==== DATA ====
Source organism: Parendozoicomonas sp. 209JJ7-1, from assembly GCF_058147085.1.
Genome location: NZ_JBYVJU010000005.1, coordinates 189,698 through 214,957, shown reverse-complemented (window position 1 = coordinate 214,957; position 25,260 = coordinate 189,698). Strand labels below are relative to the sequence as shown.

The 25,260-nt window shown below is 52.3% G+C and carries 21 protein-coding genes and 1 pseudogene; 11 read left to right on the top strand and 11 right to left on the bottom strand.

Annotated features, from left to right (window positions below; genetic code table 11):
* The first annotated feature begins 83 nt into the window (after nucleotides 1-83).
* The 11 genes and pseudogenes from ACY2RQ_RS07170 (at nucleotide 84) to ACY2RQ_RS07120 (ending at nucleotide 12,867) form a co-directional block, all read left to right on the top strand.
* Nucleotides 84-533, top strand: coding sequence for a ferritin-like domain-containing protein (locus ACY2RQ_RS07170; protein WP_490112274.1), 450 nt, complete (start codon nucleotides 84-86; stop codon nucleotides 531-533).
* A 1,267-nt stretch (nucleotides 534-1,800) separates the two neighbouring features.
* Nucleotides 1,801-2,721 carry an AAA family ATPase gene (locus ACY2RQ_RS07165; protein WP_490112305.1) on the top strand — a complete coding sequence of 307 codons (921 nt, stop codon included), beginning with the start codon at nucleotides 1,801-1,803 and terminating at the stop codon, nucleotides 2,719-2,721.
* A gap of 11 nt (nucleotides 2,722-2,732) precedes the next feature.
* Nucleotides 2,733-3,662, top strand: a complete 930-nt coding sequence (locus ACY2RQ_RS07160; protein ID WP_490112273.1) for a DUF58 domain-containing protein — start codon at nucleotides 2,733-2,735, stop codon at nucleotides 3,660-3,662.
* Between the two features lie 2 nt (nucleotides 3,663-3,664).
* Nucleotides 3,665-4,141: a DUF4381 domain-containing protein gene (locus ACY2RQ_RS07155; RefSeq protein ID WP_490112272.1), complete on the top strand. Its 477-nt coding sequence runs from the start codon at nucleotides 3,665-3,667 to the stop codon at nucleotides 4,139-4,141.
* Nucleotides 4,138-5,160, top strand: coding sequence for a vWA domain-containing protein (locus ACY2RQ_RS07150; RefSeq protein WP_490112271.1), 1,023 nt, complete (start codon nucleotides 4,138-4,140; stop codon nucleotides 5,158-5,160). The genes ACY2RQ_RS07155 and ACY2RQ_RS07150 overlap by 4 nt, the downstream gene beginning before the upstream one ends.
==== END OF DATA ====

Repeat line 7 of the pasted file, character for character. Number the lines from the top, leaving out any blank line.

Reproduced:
* Nucleotides 84-533, top strand: coding sequence for a ferritin-like domain-containing protein (locus ACY2RQ_RS07170; protein WP_490112274.1), 450 nt, complete (start codon nucleotides 84-86; stop codon nucleotides 531-533).